Posted on Feb 18, 2019
Dustin Borden, Texas A&M University graduate and former sorghum researcher, has spent the last year transitioning into full-time farm operations in Gruver, Texas.
Following his career in the research side of the industry, Borden began farming with his in-laws in the northern Texas Panhandle. The family farm is primarily geared toward providing their 10,000 head feed yard with a flow of commodities and pasture. The feed yard was started approximately 60 years ago by Borden's wife’s grandfather. Her father now continues the business, and Borden is helping keep it in the family.
“I always liked the outdoors and wanted to be in an industry that allowed me to be outside,” said Borden. “I had an affection for agriculture, got involved in agronomy, really had a passion for it and just continued to pursue it.”
This passion led him to participating in sorghum research as an undergraduate student at Texas A&M University under Bill Rooney, Ph.D. This experience helped cultivate his interest in agronomy, particularly in sorghum. Borden worked full time under Rooney while pursuing his master’s degree in agronomy. After completing his second degree, Borden was given an opportunity at NexSteppe as senior manager of U.S. breeding, overseeing all personnel and breeding decisions for the U.S. sorghum breeding program.
About a year ago, while at NexSteppe, the opportunity arose to farm with his in-laws in Gruver, Texas. With his wife and two young sons in mind, Borden decided to make the transition. At a different scale and pace than research-based breeding, the past year has been a learning experience for Borden and his family.
“It’s been good, it’s been fun, and I look forward to continuing to do it,” Borden said. “We’re just taking it one year at a time right now, but I think this is where we’re going to be.”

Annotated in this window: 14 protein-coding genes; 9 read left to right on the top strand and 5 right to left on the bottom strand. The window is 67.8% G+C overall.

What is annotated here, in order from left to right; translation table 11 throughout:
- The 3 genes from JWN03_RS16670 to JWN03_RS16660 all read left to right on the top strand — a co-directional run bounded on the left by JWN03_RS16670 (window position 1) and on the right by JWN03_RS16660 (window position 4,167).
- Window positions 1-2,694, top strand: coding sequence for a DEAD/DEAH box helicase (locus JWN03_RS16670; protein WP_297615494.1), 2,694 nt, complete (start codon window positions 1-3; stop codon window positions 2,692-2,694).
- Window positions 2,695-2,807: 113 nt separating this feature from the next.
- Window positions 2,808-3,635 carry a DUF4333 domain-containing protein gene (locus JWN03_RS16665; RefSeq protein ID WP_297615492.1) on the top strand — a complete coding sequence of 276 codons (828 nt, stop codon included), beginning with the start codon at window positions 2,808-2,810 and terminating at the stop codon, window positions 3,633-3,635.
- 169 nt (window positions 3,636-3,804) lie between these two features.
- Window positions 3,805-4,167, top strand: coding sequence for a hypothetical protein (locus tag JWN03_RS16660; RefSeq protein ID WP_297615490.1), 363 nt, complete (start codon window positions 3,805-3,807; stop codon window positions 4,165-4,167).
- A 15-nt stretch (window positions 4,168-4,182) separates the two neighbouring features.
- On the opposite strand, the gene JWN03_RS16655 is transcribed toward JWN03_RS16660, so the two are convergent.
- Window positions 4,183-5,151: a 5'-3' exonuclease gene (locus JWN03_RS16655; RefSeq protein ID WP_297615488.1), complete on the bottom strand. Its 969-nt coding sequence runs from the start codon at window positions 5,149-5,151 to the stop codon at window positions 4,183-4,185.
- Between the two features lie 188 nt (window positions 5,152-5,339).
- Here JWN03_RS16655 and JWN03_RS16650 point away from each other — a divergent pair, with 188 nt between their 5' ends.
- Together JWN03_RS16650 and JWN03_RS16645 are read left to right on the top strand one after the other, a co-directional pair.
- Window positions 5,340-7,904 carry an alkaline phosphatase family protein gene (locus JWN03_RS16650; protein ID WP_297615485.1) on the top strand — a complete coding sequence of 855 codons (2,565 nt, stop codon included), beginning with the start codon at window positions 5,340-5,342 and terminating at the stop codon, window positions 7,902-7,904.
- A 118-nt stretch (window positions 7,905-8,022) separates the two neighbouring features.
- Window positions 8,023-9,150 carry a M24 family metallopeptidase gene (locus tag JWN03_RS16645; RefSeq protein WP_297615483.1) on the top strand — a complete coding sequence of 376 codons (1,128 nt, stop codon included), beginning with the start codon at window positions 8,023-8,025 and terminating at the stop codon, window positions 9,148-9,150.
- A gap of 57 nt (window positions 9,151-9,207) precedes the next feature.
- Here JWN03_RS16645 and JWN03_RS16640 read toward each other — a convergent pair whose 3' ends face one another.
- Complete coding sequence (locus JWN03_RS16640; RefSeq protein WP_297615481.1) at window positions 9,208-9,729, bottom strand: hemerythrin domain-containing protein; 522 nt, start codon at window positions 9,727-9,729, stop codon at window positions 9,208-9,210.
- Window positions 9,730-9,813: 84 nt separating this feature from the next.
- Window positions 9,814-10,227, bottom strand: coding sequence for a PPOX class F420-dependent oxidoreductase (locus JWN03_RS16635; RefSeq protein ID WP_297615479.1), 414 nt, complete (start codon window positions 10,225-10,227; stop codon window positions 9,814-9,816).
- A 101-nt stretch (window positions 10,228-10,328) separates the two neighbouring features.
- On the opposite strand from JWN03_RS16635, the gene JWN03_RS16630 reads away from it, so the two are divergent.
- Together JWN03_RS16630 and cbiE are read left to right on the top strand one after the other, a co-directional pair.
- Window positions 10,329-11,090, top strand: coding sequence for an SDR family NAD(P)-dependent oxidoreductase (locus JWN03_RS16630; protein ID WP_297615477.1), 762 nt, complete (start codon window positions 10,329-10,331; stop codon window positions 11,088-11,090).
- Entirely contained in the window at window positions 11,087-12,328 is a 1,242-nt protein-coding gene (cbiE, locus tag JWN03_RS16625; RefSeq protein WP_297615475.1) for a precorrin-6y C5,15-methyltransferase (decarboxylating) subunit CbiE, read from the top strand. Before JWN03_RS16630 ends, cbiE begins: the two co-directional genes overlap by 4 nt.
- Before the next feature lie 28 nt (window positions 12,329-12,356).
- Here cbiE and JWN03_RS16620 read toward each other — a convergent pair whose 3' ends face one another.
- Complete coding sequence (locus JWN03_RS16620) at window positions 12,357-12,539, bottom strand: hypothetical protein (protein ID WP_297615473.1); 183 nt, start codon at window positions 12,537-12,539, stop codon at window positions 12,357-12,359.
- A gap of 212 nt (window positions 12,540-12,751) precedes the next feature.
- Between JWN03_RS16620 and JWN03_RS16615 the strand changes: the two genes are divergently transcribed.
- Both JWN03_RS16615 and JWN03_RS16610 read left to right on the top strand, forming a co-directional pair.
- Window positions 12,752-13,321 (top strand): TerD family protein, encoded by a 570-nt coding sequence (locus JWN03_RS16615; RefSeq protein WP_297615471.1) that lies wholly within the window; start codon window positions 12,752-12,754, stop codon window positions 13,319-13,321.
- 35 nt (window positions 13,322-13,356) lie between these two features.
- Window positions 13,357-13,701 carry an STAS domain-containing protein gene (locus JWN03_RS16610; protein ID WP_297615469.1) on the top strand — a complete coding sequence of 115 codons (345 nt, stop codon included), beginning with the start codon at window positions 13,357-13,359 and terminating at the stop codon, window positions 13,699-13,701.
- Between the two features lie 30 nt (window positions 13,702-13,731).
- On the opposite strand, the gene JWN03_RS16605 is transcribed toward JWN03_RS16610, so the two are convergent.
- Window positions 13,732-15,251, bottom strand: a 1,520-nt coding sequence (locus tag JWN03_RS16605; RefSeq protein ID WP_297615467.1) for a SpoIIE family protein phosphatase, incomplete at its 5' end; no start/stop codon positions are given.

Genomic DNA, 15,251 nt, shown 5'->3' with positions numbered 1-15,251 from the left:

Looking back on his life experiences so far, Borden reflected on what he’s learned.
“Everything is a learning process and sometimes you don’t know why you got to learn that, but you take what you got from it and apply it to the next thing, whether it was good or bad,” he said.
Borden plans on actively staying involved with the sorghum industry moving forward. This was his motivation behind applying for Class IV of Leadership Sorghum.
“So far it’s been a really good program to refresh me, to see what else is out there and to see what other people were doing,” said Borden. “You make a lot of connections, do a lot of networking and meet a lot of great people who have different views sometimes. Getting to see those things and how they could benefit you is important. It is definitely an eye-opening program.”
Overall, Borden looks forward to improving his farm efficiency, expanding into other areas of production and increasing his knowledge of all the sorghum industry has to offer.
Equipment color: Green or anything that doesn’t need to be worked on all the time.
Go-to tractor tunes: Audio books.
Favorite season on the farm: Harvest – It is rewarding to see the fruits of your labor as well as moving cattle and being more involved in that part of the operation.
Favorite part of farming: Being able to have his family with him. His boys love it and seeing their interest motivates him.
Hobbies: Hunting, fishing and spending time with his boys who are about to start sports.
Dustin is a member of Leadership Sorghum Class IV, a program designed to foster the next generation of sorghum leaders. The program exposes members to various aspects of the sorghum industry from basic and applied research to international marketing. Through both hands-on and classroom-style education, participants gain an understanding of how sorghum moves through the value chain, how checkoffs and interest organizations interact on behalf of the industry and what the future holds for the crop. The program also provides professional development training and networking opportunities.